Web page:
Higher ed experts respond to Obama's Higher Education Act


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Experts and one University of Iowa official welcomed President Obama’s focus on college affordability during his State of the Union address. However, many said they are wary about his plans for the Higher Education Act.

“Through tax credits, grants, and better loans, we’ve made college more affordable for millions of students and families over the last few years,” Obama said during Tuesday evening’s speech.

The president also mentioned he would call on Congress to change the Higher Education Act, so “affordability and value” are included in deciding which colleges receive certain types of federal aid.

One part of the act includes on-campus aid, including federal work-study, Perkins Loans, and other grants.

While Obama did not offer details on his plan, experts said the specifics will be the key to how they view the possible changes.

“Let’s see what the outcomes are empirically before we do widespread changes in how we fund students,” said Mark Kantrowitz, publisher of FinAid and Fastweb.com. “I’m concerned about a policy based on a sketchy idea that might have counterproductive results.”

Kantrowitz was most concerned about how Obama’s wording seemed very similar to a previous proposal. He fears schools that have lower-income students or other populations, which have historically lower graduation rates, may be penalized when compared with other schools.

Another expert felt it’s time universities have more at stake when it comes to financial aid.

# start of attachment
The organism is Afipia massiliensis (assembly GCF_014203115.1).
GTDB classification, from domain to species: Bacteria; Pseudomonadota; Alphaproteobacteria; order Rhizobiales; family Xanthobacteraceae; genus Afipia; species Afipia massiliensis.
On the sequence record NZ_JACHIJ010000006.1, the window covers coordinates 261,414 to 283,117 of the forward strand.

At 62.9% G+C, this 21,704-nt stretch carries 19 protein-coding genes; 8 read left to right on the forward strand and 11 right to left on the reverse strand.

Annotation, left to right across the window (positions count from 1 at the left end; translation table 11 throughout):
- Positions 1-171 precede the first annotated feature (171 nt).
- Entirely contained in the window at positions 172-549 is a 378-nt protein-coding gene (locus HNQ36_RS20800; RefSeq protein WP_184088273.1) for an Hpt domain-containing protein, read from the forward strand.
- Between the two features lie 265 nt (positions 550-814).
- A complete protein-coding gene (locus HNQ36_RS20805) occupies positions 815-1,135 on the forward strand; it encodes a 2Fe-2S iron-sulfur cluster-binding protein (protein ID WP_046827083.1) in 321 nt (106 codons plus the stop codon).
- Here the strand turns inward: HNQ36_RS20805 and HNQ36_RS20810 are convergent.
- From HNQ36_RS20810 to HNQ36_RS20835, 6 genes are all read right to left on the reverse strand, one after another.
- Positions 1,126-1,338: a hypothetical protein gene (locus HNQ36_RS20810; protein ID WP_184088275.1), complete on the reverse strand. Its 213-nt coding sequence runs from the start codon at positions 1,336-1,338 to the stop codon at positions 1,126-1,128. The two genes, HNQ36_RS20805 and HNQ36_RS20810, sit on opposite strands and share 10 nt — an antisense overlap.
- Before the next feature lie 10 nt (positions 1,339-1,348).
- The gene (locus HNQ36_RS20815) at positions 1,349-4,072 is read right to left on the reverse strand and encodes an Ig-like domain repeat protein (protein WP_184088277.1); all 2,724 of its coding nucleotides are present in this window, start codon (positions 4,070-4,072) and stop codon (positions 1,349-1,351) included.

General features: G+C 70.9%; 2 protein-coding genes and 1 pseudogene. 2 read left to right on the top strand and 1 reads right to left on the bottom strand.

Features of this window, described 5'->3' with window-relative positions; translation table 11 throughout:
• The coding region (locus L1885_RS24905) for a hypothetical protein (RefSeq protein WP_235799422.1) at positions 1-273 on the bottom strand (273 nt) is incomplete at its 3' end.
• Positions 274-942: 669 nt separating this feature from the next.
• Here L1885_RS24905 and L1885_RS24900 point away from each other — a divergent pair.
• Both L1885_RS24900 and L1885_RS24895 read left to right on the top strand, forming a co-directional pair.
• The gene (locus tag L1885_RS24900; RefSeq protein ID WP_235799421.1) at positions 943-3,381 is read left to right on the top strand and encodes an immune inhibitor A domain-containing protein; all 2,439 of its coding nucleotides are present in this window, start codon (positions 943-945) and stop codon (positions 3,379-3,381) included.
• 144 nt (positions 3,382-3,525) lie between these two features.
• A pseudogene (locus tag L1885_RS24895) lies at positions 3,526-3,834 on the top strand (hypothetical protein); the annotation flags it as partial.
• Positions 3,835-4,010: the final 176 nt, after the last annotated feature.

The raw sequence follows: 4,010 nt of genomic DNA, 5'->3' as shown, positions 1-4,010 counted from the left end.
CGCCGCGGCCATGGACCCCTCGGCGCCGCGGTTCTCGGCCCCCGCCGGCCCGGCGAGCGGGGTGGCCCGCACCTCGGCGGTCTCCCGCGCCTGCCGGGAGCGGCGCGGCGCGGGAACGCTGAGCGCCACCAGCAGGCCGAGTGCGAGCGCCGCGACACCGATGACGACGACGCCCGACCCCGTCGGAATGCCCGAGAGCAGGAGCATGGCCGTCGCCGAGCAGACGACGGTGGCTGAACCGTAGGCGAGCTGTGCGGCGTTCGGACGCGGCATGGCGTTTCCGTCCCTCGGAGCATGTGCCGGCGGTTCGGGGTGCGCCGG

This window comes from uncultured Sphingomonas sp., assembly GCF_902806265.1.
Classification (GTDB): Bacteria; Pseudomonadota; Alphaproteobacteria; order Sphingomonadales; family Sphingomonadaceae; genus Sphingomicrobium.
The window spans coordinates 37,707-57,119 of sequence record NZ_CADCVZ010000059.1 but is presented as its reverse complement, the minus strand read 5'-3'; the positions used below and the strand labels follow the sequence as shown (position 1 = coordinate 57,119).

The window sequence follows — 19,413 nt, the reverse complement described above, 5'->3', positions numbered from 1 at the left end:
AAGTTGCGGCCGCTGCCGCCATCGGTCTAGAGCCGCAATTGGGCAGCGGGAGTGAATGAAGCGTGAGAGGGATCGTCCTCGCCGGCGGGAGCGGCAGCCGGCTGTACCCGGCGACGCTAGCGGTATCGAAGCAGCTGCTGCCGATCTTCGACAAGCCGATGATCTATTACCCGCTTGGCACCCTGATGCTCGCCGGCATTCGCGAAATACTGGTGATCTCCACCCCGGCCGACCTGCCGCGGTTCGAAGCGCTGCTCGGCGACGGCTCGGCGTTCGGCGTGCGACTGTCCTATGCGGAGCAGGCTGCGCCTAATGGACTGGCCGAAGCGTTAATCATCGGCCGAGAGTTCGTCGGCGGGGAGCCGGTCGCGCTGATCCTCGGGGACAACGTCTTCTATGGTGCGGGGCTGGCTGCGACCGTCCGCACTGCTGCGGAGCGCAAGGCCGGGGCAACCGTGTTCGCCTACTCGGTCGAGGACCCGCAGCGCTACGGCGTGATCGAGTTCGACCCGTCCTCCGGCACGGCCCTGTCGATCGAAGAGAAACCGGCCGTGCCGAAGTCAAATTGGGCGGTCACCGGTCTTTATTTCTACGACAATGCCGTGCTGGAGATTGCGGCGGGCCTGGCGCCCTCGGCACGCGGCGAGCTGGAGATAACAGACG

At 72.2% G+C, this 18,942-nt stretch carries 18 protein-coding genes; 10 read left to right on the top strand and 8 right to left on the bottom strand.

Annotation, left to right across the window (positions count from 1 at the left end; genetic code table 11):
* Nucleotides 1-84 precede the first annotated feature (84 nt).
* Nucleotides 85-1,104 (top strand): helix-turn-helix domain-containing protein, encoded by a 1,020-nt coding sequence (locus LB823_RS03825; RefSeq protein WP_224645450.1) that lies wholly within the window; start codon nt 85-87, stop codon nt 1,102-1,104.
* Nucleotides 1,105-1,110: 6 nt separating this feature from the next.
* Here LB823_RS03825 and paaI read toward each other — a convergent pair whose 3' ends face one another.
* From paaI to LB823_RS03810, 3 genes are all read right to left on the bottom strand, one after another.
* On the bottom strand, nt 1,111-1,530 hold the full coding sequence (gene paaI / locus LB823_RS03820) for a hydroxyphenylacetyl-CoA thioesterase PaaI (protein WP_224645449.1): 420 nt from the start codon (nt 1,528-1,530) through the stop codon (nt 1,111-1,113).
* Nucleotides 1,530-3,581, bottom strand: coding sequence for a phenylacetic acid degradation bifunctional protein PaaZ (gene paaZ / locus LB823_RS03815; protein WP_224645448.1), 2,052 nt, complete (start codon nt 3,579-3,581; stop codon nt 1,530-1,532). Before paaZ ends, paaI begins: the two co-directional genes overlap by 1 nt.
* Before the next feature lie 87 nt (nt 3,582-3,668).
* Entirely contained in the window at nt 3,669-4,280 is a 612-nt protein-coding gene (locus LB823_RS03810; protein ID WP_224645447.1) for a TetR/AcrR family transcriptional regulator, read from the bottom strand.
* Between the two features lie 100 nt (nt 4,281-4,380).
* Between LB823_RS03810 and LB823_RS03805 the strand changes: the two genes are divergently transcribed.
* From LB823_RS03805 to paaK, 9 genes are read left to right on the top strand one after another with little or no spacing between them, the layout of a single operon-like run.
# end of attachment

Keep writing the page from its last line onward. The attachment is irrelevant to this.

“It’s appropriate to encourage schools to have more skin in the game,” said Heather Jarvis, a student- loan expert. “We just can’t keep providing more and more student loans to cover higher and higher costs.”

One UI economist said the source of the problem is not more government regulation but “too much intervention.”

“To me, more tinkering around with the rules is really not going to solve anything,” said Patrick Barron, UI adjunct lecturer in economics. “My view is to get the government completely out of the business of encouraging or discouraging people to go to college.”

The Higher Education Act will be up for reauthorization at the end of the year, which experts said could range from small tweaks to big changes.

Obama also called on accountability for universities to cut costs.

“Colleges must do their part to keep costs down, and it’s our job to make sure that they do,” he said Tuesday.

University of Iowa Director of Financial Aid Mark Warner detailed two ways the UI helps prospective students make fair comparisons.

First, the UI voluntarily provides all prospective students for next fall the “shopping sheet” — a one-page report that includes information on financial aid — in addition to a net-cost calculator that costs the UI $4,500 a year to allow students to see what aid they would qualify for.

“It’s all about trying to make sure prospective students and parents have the best information to work with,” Warner said. “We want to help families make apple to apple comparisons.”

The Department of Education on Wednesday also released the college scorecard, which allows students another way to compare universities. Warner said he wondered if this emphasis on comparison was beginning to get too repetitive.

“Why is there a need for the calculator, sheet, and the scorecard?” he said.

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